What really knocks me out is a book that, when you’re all done reading it, you wish the author that wrote it was a terrific friend of yours and you could call him up on the phone whenever you felt like it. That doesn’t happen much, though.
While sorting through the various detritus in the study last night (we laughably refer to it as the study - it has more akin with Monica’s junk cupboard in “Friends”), I realised how many books have been sat on the shelf for the last few years unread.
Good books. Great books. “Stranger in a Strange Land” by Robert Heinlein, “We” by Yevgeny Zamyatin, “Brave New World” by Aldous Huxley, and perhaps the biggest challenge of them all - “War and Peace” by Tolstoy.
I used to read all the time. Something needs to change. The chief reason I’m not reading is because I’m surrounded by excellent distractions. The advent of social networks and instant messengers has been a kind of disaster in productivity terms. While the internet is often my escape, it is also my kryptonite.
Perhaps it’s time to “go dark” for a while - to refuel - to replenish.
I was thinking about the kinds of novels Tevinter would produce. I’m thinking they would be technically brilliant, fast paced or intricate plots, political intrigue and fantastic magic, with the downside of the very blatant slavery. Slaves are looked down on, poorly stereotyped, and are highly prevalent. Fenris doesn’t really mind the novels because he likes the writing style and the familiarity of the setting. He hates the slavery but that’s just the way things are there. Anders/Justice helps him see just how wrong it is, even in fiction, to treat it so trivially. Maybe Fenris has flashbacks when reading something especially demeaning and it starts to hit home. He still isn’t that impressed with the writing in other novels compared to the flourish of Tevinter novels, but he finds himself really interested in stories from other perspectives. He wants to write his own story someday, in the Tevinter style, but from the perspective of a slave. From his own perspective, looking retrospectively at the corruption now so clearly evident. It’s a difficult task, but he succeeds with the help of Varric and Anders/Hawke. The book then takes off, thanks to Varric for getting it exposure. His greatest success is the book making its way back to Tevinter, being read and orally recited by both literate and illiterate slaves. It makes the slaves restless and unruly, ripe for revolution.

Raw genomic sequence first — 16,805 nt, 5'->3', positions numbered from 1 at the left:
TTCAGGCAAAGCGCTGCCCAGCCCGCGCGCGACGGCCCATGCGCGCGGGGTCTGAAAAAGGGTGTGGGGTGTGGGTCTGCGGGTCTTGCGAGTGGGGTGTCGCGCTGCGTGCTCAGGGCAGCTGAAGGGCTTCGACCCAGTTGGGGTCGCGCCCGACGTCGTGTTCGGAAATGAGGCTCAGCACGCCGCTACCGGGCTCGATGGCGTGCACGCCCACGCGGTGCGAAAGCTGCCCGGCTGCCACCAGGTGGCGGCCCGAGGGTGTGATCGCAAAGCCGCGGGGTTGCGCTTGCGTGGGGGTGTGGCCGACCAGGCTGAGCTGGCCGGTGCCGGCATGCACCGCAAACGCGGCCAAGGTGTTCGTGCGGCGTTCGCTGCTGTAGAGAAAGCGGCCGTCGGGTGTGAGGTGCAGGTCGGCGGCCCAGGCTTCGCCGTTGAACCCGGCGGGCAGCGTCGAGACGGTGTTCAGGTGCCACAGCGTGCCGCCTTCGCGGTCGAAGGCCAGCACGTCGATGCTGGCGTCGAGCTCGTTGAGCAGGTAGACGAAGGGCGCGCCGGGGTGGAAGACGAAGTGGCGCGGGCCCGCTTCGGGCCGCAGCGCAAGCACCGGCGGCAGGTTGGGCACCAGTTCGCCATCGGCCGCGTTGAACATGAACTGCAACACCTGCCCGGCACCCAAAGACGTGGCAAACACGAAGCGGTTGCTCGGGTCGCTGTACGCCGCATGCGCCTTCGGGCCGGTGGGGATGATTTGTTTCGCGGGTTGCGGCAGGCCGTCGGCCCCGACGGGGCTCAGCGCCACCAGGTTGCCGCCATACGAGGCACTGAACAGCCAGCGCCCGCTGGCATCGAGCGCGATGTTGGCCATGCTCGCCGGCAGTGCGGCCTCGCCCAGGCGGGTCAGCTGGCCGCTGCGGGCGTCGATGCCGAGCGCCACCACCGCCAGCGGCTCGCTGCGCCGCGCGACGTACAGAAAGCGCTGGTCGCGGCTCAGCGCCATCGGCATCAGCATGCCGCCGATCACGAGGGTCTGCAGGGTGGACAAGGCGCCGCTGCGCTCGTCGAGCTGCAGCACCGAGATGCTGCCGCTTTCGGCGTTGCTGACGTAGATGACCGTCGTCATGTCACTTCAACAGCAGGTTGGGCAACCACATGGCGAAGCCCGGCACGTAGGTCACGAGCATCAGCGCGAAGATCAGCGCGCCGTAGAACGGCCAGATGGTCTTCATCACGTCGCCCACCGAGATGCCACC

Tranquility in immortality,
Flesh rots and worms consume,
But life within the decomposing blooms
A tree forever full of leaves
A soul, though no longer wandering earth
Incased within bark.
Roots reaching deeper than any coffin—
Could ever dream, here’s where I lie
Equanimity in obliteration.